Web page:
• Shawington

    I live on 9th St, a few short blocks from these spots, and I’m not concerned in the least at the closings. It has nothing at all to do with the neighborhood–and everything to do with the spots that are closing being sub-par compared to competition. (Save A&D–which is awesome, and apparently closing because of landlord decision and not market demand.) In fact, I think it’s great to clear out some of these places, with the hopes that new spots will actually meet market demand.

    • anon

      Exactly! It is ridiculous to think that any of these spots closed for any reason other than just not getting (or not listening to) advice from people in the neighborhood. Most were clear du I’m shocked that Table lasted as long as it did, and the rest were pretty clear duds from the beginning. I did like Chao Ku for what it was, but it didn’t provide anything special in terms of flavor, and nothing was healthy, so someone always ruled it out. The Piassa place was very weird and not the slightest bit enticing with Cher Cher next door; I actually still don’t understand what they were trying to be. A&D was decent, but didn’t make great use of its space. And, of course, Shaw Bijou was so ridiculous that it was insulting.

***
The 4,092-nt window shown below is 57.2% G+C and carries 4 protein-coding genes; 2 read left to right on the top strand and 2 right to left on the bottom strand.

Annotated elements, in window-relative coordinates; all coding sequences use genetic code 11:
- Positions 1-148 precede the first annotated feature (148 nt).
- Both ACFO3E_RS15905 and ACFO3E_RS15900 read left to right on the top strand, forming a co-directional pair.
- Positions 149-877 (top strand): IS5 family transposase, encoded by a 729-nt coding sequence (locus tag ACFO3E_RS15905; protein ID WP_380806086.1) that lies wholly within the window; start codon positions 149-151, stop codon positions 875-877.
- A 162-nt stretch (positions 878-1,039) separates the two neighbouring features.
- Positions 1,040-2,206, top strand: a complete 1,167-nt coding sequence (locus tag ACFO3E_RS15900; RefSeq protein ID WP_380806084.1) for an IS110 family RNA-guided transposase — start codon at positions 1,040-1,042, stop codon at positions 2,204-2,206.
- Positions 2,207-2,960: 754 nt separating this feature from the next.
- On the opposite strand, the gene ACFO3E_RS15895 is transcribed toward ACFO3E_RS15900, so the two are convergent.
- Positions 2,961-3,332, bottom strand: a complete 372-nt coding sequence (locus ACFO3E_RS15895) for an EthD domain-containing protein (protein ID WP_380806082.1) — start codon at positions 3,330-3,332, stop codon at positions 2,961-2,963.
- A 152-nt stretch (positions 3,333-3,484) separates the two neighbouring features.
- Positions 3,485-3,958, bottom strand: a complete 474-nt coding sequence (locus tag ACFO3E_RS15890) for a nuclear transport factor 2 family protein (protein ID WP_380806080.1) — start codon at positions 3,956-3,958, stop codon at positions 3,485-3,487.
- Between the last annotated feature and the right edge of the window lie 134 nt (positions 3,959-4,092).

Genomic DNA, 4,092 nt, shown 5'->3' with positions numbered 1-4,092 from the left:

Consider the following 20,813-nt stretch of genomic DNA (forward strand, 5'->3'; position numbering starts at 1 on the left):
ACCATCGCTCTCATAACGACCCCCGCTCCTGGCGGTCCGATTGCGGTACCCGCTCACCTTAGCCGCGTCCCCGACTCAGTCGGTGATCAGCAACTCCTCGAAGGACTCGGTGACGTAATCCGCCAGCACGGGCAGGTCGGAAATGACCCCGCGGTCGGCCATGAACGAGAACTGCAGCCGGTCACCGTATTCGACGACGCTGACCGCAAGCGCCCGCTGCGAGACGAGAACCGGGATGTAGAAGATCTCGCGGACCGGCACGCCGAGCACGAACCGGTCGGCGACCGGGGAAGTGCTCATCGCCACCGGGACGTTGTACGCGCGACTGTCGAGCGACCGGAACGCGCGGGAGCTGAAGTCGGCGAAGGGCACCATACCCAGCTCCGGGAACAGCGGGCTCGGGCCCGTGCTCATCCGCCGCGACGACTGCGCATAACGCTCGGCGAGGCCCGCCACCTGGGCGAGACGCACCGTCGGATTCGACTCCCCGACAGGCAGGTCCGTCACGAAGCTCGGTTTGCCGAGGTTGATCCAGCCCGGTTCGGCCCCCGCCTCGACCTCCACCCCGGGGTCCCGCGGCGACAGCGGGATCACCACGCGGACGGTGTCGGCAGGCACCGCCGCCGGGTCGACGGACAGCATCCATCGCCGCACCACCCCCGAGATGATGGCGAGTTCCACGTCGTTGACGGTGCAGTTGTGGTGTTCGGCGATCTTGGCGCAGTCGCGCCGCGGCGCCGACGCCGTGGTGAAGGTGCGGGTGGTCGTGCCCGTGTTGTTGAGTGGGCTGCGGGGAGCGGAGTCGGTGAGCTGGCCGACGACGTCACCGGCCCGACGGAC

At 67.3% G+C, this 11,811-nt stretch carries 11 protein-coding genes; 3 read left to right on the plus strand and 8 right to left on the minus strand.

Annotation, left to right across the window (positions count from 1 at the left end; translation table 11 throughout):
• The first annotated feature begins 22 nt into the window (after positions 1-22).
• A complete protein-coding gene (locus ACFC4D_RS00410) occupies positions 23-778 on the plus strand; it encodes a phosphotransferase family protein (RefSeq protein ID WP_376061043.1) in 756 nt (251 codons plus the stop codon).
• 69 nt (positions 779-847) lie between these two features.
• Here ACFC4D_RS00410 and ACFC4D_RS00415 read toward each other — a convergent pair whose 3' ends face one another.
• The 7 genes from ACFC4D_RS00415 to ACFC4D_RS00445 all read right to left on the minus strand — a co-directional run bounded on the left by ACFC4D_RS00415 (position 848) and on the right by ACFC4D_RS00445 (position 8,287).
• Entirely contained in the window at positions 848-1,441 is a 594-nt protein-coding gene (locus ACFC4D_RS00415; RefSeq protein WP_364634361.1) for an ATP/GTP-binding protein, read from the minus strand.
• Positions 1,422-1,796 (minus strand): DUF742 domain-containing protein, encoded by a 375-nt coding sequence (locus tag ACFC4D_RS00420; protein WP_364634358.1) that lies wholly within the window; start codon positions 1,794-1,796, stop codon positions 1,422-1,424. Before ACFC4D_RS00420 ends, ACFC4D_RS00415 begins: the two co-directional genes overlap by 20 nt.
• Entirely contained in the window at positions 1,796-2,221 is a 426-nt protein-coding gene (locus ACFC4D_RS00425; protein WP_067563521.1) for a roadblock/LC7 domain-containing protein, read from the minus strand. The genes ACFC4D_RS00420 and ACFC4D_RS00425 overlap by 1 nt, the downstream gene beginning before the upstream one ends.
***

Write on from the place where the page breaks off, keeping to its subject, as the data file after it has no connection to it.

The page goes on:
• tom

        Yeah, citypaper had an article on the closings. The local shaw business association head basically chalked up the closings to a variety of idosyncratic concerns. Table had run its course/mix of chefs, Chao Ku had trouble with the cost of the renovation and AD’s closing is chalked up to a landlord dispute. On the whole, the area is still on the upswing.

        Although, the business head did state the one big impediment for Shaw is the lack of daytime lunch traffic. Not much that can realistically be done about that given the area is mostly built out with historically protected rowhouses.

  • jaybird

    twee.

  • Hill Denizen

    It would be interesting if they actually sold their flour…though I guess my wallet and cabinet space would hate me.

  • Lisa

    This is fantastic! And I like the narrative backstory. Personal mythologies are interesting and add meaning to what could appear ordinary.